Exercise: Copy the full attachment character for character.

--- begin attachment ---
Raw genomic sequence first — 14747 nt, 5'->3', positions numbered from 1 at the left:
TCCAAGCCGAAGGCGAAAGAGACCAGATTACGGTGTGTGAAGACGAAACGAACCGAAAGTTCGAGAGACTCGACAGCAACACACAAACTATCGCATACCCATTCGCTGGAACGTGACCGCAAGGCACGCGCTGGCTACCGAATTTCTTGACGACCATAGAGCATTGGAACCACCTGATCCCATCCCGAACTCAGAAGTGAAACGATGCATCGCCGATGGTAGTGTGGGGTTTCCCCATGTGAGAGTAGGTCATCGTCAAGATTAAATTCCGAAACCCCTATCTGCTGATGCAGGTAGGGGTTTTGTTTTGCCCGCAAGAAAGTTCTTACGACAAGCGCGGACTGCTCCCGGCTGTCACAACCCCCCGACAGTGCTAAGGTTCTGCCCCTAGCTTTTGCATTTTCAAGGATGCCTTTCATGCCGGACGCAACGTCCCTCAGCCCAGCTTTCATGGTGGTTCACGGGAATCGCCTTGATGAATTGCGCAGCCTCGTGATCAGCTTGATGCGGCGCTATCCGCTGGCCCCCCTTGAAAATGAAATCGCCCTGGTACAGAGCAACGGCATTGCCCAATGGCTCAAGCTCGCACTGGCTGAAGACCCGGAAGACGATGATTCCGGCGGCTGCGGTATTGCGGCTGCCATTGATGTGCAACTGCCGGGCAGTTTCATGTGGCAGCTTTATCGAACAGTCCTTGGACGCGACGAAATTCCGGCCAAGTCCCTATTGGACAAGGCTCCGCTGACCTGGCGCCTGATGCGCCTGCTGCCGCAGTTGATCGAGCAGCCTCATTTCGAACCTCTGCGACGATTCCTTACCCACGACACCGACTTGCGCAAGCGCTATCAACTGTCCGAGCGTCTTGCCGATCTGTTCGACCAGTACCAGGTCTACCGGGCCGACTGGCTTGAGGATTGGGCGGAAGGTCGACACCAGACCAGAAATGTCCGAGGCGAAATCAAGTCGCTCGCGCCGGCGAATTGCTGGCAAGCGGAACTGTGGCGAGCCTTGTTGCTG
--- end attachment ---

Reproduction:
Raw genomic sequence first — 14747 nt, 5'->3', positions numbered from 1 at the left:
TCCAAGCCGAAGGCGAAAGAGACCAGATTACGGTGTGTGAAGACGAAACGAACCGAAAGTTCGAGAGACTCGACAGCAACACACAAACTATCGCATACCCATTCGCTGGAACGTGACCGCAAGGCACGCGCTGGCTACCGAATTTCTTGACGACCATAGAGCATTGGAACCACCTGATCCCATCCCGAACTCAGAAGTGAAACGATGCATCGCCGATGGTAGTGTGGGGTTTCCCCATGTGAGAGTAGGTCATCGTCAAGATTAAATTCCGAAACCCCTATCTGCTGATGCAGGTAGGGGTTTTGTTTTGCCCGCAAGAAAGTTCTTACGACAAGCGCGGACTGCTCCCGGCTGTCACAACCCCCCGACAGTGCTAAGGTTCTGCCCCTAGCTTTTGCATTTTCAAGGATGCCTTTCATGCCGGACGCAACGTCCCTCAGCCCAGCTTTCATGGTGGTTCACGGGAATCGCCTTGATGAATTGCGCAGCCTCGTGATCAGCTTGATGCGGCGCTATCCGCTGGCCCCCCTTGAAAATGAAATCGCCCTGGTACAGAGCAACGGCATTGCCCAATGGCTCAAGCTCGCACTGGCTGAAGACCCGGAAGACGATGATTCCGGCGGCTGCGGTATTGCGGCTGCCATTGATGTGCAACTGCCGGGCAGTTTCATGTGGCAGCTTTATCGAACAGTCCTTGGACGCGACGAAATTCCGGCCAAGTCCCTATTGGACAAGGCTCCGCTGACCTGGCGCCTGATGCGCCTGCTGCCGCAGTTGATCGAGCAGCCTCATTTCGAACCTCTGCGACGATTCCTTACCCACGACACCGACTTGCGCAAGCGCTATCAACTGTCCGAGCGTCTTGCCGATCTGTTCGACCAGTACCAGGTCTACCGGGCCGACTGGCTTGAGGATTGGGCGGAAGGTCGACACCAGACCAGAAATGTCCGAGGCGAAATCAAGTCGCTCGCGCCGGCGAATTGCTGGCAAGCGGAACTGTGGCGAGCCTTGTTGCTG